The amounts of each of the heat stabilizer and processing aids, when employed, can range from about 0.01 to about 1 wt. %, preferably from about 0.05 to about 0.5 wt. %.
The amount of organic phosphite, when employed, can range from about 0.02 to about 1 wt. %, preferably from about 0.05 to about 0.2 wt. %.
The amount of colorant(s) when employed, can range from about 0.0005 to about 5 wt. %. These are normally used in an amount just needed to provide the desired shade of color for the contemplated application.
The stabilizing systems of the present invention can be incorporated into the polymer in any conventional manner, such as by dry-blending the additive systems directly with polymer pellets or fluff, by means of tumble mixers, Henschel blenders, and the like. Solutions or slurries of the stabilizers can be sprayed onto or admixed with granular polymer. The stabilizers can also be blended with a molten polymer by means of a Banbury mixer, Brabender mixer, roll mill, screw extruder, and the like. In accordance with the invention, finished compositions suitable for coating the polyolefin articles, such as fibers, films, sheets, and the like, containing the above stabilizing systems comprise an ethoxylated lubricant and a phosphate ester.
The synthetic lubricants utilized in accordance with the present invention include any of the known ethoxylated lubricants such as polyethylene glycols, mixed polyethylene-propylene glycols, monoalkyl esters of mixed polyethylene-polypropylene glycols, ethoxylated esters of fatty acids, rosin acids and tall oil acids, ethoxylated castor oils, ethoxylated hydrogenated castor oils, etc. More specifically, the ethoxylated lubricants includes, ethoxylated aliphatic alcohols, ethoxylated alkylphenols, ethoxylated sorbitan (anhydrosorbitol) esters, ethoxylated sorbitol esters, ethoxylated glycerol esters, ethoxylated pentaerythritol esters, ethoxylated fatty acids, ethoxylated fatty acid amides, ethoxylated-propoxylated fatty acids, ethoxylated-propoxylated fatty acid esters, ethoxylated-propoxylated castor oils, ethoxylated-propoxylated hydrogenated castor oils, ethoxylated-propoxylated aliphatic alcohols, ethoxylated-propoxylated alkyl phenols, etc.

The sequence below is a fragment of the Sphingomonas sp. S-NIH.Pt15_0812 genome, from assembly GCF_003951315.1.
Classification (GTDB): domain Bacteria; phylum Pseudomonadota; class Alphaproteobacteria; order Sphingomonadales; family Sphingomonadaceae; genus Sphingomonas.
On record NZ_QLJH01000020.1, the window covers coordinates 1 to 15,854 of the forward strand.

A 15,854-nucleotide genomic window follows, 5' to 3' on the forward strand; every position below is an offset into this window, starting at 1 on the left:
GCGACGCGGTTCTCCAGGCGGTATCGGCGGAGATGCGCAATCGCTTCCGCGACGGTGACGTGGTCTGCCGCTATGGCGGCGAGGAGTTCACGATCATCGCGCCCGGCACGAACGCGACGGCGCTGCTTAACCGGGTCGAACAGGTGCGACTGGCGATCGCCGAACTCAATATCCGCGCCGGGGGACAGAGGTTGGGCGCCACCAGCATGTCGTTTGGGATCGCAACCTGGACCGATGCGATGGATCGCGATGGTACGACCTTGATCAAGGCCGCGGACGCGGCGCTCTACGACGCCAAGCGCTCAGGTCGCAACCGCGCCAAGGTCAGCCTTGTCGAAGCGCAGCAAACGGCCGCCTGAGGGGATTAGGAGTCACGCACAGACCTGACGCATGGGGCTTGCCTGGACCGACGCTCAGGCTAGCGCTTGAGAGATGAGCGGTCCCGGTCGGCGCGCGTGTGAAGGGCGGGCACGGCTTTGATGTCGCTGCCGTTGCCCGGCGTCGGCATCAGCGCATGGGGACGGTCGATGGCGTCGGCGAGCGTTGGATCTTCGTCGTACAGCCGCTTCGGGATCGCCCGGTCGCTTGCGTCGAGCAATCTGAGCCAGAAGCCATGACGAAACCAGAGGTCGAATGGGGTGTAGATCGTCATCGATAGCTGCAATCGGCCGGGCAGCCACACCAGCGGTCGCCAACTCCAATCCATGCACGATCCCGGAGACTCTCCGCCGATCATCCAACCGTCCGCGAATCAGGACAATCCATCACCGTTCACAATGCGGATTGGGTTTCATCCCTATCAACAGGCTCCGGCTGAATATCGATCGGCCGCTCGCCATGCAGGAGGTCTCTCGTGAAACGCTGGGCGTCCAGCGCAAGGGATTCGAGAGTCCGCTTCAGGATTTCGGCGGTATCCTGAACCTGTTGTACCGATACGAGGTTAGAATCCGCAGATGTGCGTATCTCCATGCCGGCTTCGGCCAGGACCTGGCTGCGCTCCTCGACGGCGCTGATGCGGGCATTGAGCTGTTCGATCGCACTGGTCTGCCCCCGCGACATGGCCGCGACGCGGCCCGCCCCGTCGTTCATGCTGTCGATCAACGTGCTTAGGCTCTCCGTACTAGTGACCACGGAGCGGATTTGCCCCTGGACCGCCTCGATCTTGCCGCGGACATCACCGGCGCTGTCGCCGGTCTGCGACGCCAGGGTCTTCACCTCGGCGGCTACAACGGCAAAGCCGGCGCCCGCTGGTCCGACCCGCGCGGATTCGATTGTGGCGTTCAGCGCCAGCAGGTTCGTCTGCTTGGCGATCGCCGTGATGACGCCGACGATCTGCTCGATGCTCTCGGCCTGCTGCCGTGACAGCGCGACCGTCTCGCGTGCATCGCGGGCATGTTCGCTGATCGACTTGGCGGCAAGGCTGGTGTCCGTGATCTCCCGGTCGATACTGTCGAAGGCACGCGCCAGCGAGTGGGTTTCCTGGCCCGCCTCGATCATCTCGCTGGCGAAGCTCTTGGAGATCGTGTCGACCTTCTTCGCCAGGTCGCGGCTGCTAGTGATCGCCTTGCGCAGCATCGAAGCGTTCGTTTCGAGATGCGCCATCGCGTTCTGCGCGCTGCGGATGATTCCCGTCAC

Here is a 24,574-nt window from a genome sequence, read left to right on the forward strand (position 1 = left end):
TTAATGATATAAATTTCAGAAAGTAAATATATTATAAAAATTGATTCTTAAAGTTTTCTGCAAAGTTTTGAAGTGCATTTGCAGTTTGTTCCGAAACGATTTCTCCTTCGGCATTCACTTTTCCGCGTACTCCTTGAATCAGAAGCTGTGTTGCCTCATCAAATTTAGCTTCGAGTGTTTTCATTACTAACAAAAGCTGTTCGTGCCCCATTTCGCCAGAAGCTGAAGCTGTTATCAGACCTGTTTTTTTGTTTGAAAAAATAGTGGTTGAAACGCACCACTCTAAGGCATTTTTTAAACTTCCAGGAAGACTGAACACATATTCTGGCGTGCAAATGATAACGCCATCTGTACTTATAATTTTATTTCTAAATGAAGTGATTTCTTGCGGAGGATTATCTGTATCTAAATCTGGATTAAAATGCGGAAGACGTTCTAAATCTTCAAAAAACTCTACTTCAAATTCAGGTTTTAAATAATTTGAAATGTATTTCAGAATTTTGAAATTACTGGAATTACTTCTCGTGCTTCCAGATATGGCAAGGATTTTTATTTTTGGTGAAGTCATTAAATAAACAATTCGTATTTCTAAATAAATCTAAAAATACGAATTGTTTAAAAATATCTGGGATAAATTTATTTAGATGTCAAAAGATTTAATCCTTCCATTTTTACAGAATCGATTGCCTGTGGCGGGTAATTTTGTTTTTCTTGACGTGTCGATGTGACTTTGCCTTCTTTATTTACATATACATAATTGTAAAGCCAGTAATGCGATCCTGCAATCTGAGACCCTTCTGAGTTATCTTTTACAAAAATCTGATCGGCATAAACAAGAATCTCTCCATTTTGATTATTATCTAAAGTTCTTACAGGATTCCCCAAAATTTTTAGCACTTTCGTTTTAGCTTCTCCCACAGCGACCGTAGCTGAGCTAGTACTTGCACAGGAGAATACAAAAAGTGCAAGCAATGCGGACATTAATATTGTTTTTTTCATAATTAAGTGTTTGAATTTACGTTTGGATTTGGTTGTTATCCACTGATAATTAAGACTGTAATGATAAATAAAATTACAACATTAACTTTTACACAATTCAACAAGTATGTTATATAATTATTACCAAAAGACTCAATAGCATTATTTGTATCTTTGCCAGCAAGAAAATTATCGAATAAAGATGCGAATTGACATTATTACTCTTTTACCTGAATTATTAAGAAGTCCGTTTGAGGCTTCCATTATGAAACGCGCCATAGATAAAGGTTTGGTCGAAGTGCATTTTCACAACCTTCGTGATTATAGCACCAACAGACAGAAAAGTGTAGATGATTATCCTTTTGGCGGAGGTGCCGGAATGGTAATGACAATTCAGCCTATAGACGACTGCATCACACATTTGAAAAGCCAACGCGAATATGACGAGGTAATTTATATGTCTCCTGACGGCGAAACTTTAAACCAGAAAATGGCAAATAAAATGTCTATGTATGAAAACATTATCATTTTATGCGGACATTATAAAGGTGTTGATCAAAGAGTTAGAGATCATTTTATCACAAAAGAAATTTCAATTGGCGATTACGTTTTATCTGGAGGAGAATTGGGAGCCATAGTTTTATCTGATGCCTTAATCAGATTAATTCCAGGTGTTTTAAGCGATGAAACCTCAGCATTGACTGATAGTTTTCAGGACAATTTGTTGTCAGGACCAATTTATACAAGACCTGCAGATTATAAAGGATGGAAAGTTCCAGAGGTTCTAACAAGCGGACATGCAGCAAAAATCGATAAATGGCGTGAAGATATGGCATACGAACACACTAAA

Presently preferred ethoxylated lubricants include the random copolymers of the monobutyl ether of poly(oxyethylene-oxy-1,2-propylene) having viscosities in terms of Saybolt Universal Seconds (SUS) at 100° F. (38° C.) ranging from about 170 to about 5100 and even more preferably from about 250 to about 3500, the methyl ether of poly(oxyethyleneoxy-1,2-propylene)laurate wherein the number of moles of combined ethylene oxide is about 7 and the number of moles of combined propylene oxide is about 2, and the isododecyl ether/poly(oxyethylene) adduct wherein the number of moles of combined ethylene oxide is about 6 per mole hydrophobe.
A more complete description of the ethoxylated lubricants is given in Kirk-Othmer, Encyclopedia of Chemical Technology, 2nd Edition 19, 531-554 (1969). A more complete description of the polyethylene glycols, etc., is given in volume 10, pages 654-659 of the reference encyclopedia.
The phosphate-type antistatic materials utilized in accordance with the present invention include hydrocarbyl phosphate esters, ethoxylated hydrocarbyl phosphate esters, partially hydrolyzed hydrocarbyl phosphate esters or their salts. By hydrocarbyl is meant a hydrocarbon radical selected from the alkyl, cycloalkyl, aryl and combinations thereof such as alkylaryl, etc., containing from 1 to about 20 C atoms. Usually a mixture of di- and monoalkyl esters are utilized but the composition is also effective when completely esterified phosphoric acid compounds are employed. It has also been found that the use of the phosphate-type antistatic agents of the present invention are quite effective in inhibiting color formation during gas fired heat treatments if the polypropylene melt composition contains a hindered phenol as an antioxidant. It has further been found that the inhibition of color formation is influenced by the pH and the neutralizing cations employed. The lower the pH the less color produced. Preferably, the pH is maintained between about 3 and about 9 and preferably between about 4 and about 7. The preferred phosphate-type antistatic materials are the partially neutralized acid esters of phosphoric acid or the equivalent partially hydrolyzed triesters of phosphoric acid. The present order of neutralizing cations has been found to be ammonium, mono-, di- and triethanolammonium, lithium, sodium and potassium. The potassium was found to be the least desirable, although useable in accordance with the present invention.
The finish composition of the present invention also desirably contains a bactericide such as 6-acetoxy-2,4-dimethyl-m-dioxane (Givgard DXNR, Givaudan Corp., Clifton, N.J.).